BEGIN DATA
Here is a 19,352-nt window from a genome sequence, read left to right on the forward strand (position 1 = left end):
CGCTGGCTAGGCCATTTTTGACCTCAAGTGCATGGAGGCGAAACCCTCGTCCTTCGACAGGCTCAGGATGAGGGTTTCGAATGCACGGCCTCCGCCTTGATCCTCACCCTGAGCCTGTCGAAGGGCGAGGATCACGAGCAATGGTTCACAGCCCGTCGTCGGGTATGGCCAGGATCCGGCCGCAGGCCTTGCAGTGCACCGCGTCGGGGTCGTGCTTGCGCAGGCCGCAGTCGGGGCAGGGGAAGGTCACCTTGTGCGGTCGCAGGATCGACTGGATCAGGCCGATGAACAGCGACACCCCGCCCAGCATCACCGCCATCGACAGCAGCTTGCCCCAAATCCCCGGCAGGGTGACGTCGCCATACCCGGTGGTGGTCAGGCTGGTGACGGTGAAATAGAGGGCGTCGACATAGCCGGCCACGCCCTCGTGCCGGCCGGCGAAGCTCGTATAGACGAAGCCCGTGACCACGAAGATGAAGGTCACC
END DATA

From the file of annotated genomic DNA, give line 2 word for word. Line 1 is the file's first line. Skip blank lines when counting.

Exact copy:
CGCTGGCTAGGCCATTTTTGACCTCAAGTGCATGGAGGCGAAACCCTCGTCCTTCGACAGGCTCAGGATGAGGGTTTCGAATGCACGGCCTCCGCCTTGATCCTCACCCTGAGCCTGTCGAAGGGCGAGGATCACGAGCAATGGTTCACAGCCCGTCGTCGGGTATGGCCAGGATCCGGCCGCAGGCCTTGCAGTGCACCGCGTCGGGGTCGTGCTTGCGCAGGCCGCAGTCGGGGCAGGGGAAGGTCACCTTGTGCGGTCGCAGGATCGACTGGATCAGGCCGATGAACAGCGACACCCCGCCCAGCATCACCGCCATCGACAGCAGCTTGCCCCAAATCCCCGGCAGGGTGACGTCGCCATACCCGGTGGTGGTCAGGCTGGTGACGGTGAAATAGAGGGCGTCGACATAGCCGGCCACGCCCTCGTGCCGGCCGGCGAAGCTCGTATAGACGAAGCCCGTGACCACGAAGATGAAGGTCACC